Hector ProjectorHere’s a voice that will catch your attention. The music reminds me of classic folk singers like Leonard Cohen and Bob Dylan. . There’s something especially capturing in Hector Projector’s music, that’s hard to describe. Maybe it’s the ambience or his voice, or the combination of them. Well, judge for yourself by listening to the songs below.

Hector Projector is also a brilliant animator, and you can see a sample of it in his video for “It’s Art” here below. You’ll find more films on Hector Projector’s Youtube page.
Last spring Hector Projector released the album “Missing Limbs”. If you wanted a physical copy of the album, then you could send him a drawing, either according to his instructions or freely. A guess of mine is that this will lead to a new animation project, and it will be interesting to follow this.

You can download the interesting album “Missing Limbs” from Hector Projector’s site, and here you can listen to two tracks from this album with the addition of the song “In Retrospect” from the album “Ballpoint Covers”.

Hector Projector also has a Myspace page.

I’m Playing the Strings Tonight
Does It Matter
In Retrospect

Ulf Ljusberg

November 7, 2008 at 1:00 am

Ulf LjusbergI like the close acoustic feeling when I listen to Ulf Ljusberg. My thoughts wander of to a small jazz or blues club, where people in a relaxed way are sitting down, sipping their beer, with their attention on Ulf and his collegues performing on stage. It feels familiar in a way.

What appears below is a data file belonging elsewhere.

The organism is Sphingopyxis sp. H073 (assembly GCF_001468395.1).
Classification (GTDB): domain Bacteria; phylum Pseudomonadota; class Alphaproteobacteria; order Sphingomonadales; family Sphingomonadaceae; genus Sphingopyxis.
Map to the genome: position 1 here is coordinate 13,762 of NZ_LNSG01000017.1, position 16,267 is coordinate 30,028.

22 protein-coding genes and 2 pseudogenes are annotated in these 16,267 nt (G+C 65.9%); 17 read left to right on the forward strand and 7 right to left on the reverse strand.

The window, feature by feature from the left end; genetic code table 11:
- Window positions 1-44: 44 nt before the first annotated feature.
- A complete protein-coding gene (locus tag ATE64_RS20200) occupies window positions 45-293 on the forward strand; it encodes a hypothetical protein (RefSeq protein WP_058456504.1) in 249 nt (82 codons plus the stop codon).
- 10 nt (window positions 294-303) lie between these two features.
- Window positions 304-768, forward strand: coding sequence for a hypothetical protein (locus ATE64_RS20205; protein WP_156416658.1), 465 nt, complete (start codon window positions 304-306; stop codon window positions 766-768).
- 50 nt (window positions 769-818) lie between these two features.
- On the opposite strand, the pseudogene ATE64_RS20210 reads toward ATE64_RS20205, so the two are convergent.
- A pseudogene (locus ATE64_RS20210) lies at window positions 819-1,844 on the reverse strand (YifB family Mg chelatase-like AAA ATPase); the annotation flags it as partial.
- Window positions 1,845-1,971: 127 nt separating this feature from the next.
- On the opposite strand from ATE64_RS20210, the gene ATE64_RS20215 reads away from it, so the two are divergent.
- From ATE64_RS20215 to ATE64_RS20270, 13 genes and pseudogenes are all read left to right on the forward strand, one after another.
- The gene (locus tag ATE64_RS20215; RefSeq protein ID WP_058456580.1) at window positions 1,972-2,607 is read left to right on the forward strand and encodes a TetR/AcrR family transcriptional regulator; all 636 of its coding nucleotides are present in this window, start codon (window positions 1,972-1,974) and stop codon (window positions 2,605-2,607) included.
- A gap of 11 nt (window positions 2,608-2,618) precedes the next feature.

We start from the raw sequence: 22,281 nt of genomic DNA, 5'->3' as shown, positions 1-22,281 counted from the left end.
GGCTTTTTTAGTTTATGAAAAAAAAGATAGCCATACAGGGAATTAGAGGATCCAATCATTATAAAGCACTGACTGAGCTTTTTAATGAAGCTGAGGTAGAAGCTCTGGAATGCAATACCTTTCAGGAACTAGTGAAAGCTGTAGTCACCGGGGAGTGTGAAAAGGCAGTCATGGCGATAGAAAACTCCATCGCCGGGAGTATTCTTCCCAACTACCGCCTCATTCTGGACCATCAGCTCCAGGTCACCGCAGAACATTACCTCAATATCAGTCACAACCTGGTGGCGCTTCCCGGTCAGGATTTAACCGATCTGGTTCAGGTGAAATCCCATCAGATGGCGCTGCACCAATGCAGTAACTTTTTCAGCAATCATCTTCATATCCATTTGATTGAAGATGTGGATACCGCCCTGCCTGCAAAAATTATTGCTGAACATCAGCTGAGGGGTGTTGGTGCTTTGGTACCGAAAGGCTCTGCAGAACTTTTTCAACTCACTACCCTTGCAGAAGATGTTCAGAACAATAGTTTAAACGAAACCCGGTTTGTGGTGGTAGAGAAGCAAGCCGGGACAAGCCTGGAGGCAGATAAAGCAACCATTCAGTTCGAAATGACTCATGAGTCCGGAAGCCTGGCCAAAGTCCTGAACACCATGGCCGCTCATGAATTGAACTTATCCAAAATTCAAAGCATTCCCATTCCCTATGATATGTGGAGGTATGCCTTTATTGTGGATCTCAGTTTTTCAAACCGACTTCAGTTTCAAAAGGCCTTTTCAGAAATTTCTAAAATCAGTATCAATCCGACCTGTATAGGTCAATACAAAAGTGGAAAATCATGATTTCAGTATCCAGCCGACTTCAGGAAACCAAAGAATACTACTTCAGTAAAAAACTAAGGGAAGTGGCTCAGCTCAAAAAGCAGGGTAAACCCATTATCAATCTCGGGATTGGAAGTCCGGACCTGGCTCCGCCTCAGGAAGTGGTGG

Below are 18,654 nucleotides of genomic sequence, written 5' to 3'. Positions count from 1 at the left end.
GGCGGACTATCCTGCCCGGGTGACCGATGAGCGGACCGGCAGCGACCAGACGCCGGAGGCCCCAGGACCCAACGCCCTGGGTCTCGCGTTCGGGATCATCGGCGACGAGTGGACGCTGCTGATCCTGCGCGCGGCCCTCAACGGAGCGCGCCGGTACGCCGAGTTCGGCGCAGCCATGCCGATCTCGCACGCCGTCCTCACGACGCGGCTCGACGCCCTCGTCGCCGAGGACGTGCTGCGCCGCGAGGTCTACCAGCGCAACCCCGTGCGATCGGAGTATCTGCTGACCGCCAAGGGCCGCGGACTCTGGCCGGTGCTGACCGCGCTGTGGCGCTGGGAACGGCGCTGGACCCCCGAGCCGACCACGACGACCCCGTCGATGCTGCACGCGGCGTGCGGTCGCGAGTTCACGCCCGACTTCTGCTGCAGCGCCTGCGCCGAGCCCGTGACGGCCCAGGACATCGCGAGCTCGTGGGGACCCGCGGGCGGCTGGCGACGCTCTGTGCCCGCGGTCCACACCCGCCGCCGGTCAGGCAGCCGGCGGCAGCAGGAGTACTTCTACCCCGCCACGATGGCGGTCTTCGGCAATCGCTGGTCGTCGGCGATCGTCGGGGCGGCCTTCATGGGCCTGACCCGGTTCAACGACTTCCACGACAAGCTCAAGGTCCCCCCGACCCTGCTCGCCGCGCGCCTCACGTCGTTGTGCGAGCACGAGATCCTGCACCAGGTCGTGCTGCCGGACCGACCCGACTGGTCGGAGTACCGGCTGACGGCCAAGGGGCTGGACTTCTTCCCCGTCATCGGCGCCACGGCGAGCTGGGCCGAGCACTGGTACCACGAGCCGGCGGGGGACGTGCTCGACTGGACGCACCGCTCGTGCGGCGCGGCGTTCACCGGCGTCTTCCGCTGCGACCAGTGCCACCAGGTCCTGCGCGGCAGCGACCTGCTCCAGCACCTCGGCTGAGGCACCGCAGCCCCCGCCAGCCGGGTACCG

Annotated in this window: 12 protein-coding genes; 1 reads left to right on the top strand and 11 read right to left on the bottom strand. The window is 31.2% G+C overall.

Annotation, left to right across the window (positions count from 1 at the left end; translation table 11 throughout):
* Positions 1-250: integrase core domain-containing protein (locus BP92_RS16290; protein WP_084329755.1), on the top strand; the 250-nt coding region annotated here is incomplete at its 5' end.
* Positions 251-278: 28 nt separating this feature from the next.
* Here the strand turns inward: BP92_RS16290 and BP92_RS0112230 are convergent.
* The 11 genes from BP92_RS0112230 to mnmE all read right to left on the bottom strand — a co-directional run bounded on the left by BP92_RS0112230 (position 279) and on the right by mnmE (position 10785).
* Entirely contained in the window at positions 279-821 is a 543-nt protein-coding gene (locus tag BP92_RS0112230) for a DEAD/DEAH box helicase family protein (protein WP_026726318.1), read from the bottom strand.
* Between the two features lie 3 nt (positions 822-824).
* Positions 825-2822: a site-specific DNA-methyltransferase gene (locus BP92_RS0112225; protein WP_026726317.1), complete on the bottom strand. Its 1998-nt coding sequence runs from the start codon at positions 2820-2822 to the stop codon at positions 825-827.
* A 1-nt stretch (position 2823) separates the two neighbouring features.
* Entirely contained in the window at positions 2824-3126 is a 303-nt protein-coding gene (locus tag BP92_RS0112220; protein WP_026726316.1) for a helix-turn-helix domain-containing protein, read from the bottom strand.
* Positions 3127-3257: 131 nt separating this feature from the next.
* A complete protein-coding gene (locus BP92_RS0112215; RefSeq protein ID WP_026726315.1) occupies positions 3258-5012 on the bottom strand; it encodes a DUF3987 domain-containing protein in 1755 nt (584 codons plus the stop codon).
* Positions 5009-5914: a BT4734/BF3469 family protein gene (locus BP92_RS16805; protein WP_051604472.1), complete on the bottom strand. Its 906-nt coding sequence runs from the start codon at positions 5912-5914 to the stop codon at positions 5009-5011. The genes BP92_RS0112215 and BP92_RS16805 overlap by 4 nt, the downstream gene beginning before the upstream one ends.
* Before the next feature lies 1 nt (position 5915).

It’s hard to directly put Ulf in a single genre. I would say that the base is the blues that often marries folk music in the songs, but there is more than that. There is a nice jazzy playfulness, which surprises me and catches my attention, and an experimention with rhythms that I seldom hear with other artists. Maybe it’s this last thing what makes me sense the uniqueness in Ulf’s music. That he can take an apparently common style and make something new out of it, with a different accent.

Ulf has released a number of EP:s, some of them under the name “Something From a Forest”, but since 2005 in his own name. Read an interview with Ulf on It’s a Trap.

On Ulf’s page you can listen more and download songs. You can also visit his Myspace page.
Here’s three songs to enjoy:

Whatever Was
Caught In This Skin (acoustic)

Hans Lundgren

November 5, 2008 at 1:00 am

Hans LundgrenPeople have created fantastic film music throughout the years. I think it’s strange that there’s so few collaborations between musicians/artists and movie creators. A director I spoke with the other day explained to me that he always set aside a rather large sum of money for the music of the movie. But when the movie project takes longer time than expected and other events, unaccounted for, need to be taken care of, this sum of money is used, and compromises have to be done.

I want to tell you about Hans Lundgren, 26 years old, whose music makes me shiver of well-being. Here he describes how he started making film music:

“For me the interest for film music started already at the age of 7 when I used to rush to the TV to be able to see the intro to “Dallas”. I loved the music and how it interacted with the moving pictures. But it wasn’t until I was 15 that I became aware of film music at a deeper level.